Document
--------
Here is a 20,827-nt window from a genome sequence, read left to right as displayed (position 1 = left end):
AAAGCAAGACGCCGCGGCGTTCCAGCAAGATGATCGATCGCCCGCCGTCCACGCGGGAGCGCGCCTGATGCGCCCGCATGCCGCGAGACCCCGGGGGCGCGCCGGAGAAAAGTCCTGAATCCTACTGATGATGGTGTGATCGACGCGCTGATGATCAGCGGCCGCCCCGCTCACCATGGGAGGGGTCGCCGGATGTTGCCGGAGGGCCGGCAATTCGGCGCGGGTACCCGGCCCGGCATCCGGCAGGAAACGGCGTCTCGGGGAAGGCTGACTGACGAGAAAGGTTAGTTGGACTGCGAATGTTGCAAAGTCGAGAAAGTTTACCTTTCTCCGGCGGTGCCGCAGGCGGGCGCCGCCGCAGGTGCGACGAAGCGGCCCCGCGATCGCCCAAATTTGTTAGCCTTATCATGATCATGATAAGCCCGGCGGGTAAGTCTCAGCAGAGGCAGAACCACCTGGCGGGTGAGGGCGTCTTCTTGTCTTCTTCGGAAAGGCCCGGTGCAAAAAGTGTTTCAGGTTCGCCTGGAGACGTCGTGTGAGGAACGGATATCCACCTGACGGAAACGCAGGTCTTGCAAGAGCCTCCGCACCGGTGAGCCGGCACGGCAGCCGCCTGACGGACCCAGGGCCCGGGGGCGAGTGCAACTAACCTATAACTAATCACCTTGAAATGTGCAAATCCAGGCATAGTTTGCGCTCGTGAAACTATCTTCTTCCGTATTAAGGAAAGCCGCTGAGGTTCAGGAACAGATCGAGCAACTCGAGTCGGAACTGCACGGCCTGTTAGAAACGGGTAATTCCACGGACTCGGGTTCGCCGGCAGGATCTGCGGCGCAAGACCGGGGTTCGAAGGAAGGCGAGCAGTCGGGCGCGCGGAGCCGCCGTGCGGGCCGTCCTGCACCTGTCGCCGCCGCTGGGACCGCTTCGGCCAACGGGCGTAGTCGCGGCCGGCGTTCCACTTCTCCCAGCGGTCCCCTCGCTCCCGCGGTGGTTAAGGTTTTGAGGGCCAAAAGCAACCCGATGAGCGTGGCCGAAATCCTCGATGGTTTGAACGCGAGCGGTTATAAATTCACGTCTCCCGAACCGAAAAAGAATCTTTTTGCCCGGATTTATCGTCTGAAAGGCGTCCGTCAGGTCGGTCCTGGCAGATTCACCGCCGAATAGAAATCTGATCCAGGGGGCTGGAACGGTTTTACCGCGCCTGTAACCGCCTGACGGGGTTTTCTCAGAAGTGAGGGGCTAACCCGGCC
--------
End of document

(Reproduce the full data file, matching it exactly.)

Here is a 20,827-nt window from a genome sequence, read left to right as displayed (position 1 = left end):
AAAGCAAGACGCCGCGGCGTTCCAGCAAGATGATCGATCGCCCGCCGTCCACGCGGGAGCGCGCCTGATGCGCCCGCATGCCGCGAGACCCCGGGGGCGCGCCGGAGAAAAGTCCTGAATCCTACTGATGATGGTGTGATCGACGCGCTGATGATCAGCGGCCGCCCCGCTCACCATGGGAGGGGTCGCCGGATGTTGCCGGAGGGCCGGCAATTCGGCGCGGGTACCCGGCCCGGCATCCGGCAGGAAACGGCGTCTCGGGGAAGGCTGACTGACGAGAAAGGTTAGTTGGACTGCGAATGTTGCAAAGTCGAGAAAGTTTACCTTTCTCCGGCGGTGCCGCAGGCGGGCGCCGCCGCAGGTGCGACGAAGCGGCCCCGCGATCGCCCAAATTTGTTAGCCTTATCATGATCATGATAAGCCCGGCGGGTAAGTCTCAGCAGAGGCAGAACCACCTGGCGGGTGAGGGCGTCTTCTTGTCTTCTTCGGAAAGGCCCGGTGCAAAAAGTGTTTCAGGTTCGCCTGGAGACGTCGTGTGAGGAACGGATATCCACCTGACGGAAACGCAGGTCTTGCAAGAGCCTCCGCACCGGTGAGCCGGCACGGCAGCCGCCTGACGGACCCAGGGCCCGGGGGCGAGTGCAACTAACCTATAACTAATCACCTTGAAATGTGCAAATCCAGGCATAGTTTGCGCTCGTGAAACTATCTTCTTCCGTATTAAGGAAAGCCGCTGAGGTTCAGGAACAGATCGAGCAACTCGAGTCGGAACTGCACGGCCTGTTAGAAACGGGTAATTCCACGGACTCGGGTTCGCCGGCAGGATCTGCGGCGCAAGACCGGGGTTCGAAGGAAGGCGAGCAGTCGGGCGCGCGGAGCCGCCGTGCGGGCCGTCCTGCACCTGTCGCCGCCGCTGGGACCGCTTCGGCCAACGGGCGTAGTCGCGGCCGGCGTTCCACTTCTCCCAGCGGTCCCCTCGCTCCCGCGGTGGTTAAGGTTTTGAGGGCCAAAAGCAACCCGATGAGCGTGGCCGAAATCCTCGATGGTTTGAACGCGAGCGGTTATAAATTCACGTCTCCCGAACCGAAAAAGAATCTTTTTGCCCGGATTTATCGTCTGAAAGGCGTCCGTCAGGTCGGTCCTGGCAGATTCACCGCCGAATAGAAATCTGATCCAGGGGGCTGGAACGGTTTTACCGCGCCTGTAACCGCCTGACGGGGTTTTCTCAGAAGTGAGGGGCTAACCCGGCC